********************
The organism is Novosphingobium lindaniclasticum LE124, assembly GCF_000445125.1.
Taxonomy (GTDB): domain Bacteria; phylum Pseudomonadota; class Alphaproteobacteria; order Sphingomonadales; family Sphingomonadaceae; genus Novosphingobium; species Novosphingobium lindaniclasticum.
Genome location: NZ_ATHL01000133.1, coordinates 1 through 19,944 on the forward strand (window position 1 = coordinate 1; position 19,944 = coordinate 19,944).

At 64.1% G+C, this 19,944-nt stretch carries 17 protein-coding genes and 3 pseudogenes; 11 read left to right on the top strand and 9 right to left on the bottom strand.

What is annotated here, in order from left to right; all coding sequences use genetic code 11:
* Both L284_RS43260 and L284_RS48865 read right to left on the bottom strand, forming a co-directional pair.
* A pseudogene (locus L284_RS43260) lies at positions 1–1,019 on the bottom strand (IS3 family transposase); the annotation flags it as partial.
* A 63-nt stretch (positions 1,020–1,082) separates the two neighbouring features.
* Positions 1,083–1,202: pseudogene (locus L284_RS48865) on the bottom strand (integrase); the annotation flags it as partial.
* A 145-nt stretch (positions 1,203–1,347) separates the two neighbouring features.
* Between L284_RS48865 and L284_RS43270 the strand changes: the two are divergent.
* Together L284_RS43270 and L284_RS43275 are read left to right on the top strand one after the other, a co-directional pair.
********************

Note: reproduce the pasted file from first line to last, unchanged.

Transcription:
The organism is Novosphingobium lindaniclasticum LE124, assembly GCF_000445125.1.
Taxonomy (GTDB): domain Bacteria; phylum Pseudomonadota; class Alphaproteobacteria; order Sphingomonadales; family Sphingomonadaceae; genus Novosphingobium; species Novosphingobium lindaniclasticum.
Genome location: NZ_ATHL01000133.1, coordinates 1 through 19,944 on the forward strand (window position 1 = coordinate 1; position 19,944 = coordinate 19,944).

At 64.1% G+C, this 19,944-nt stretch carries 17 protein-coding genes and 3 pseudogenes; 11 read left to right on the top strand and 9 right to left on the bottom strand.

What is annotated here, in order from left to right; all coding sequences use genetic code 11:
* Both L284_RS43260 and L284_RS48865 read right to left on the bottom strand, forming a co-directional pair.
* A pseudogene (locus L284_RS43260) lies at positions 1–1,019 on the bottom strand (IS3 family transposase); the annotation flags it as partial.
* A 63-nt stretch (positions 1,020–1,082) separates the two neighbouring features.
* Positions 1,083–1,202: pseudogene (locus L284_RS48865) on the bottom strand (integrase); the annotation flags it as partial.
* A 145-nt stretch (positions 1,203–1,347) separates the two neighbouring features.
* Between L284_RS48865 and L284_RS43270 the strand changes: the two are divergent.
* Together L284_RS43270 and L284_RS43275 are read left to right on the top strand one after the other, a co-directional pair.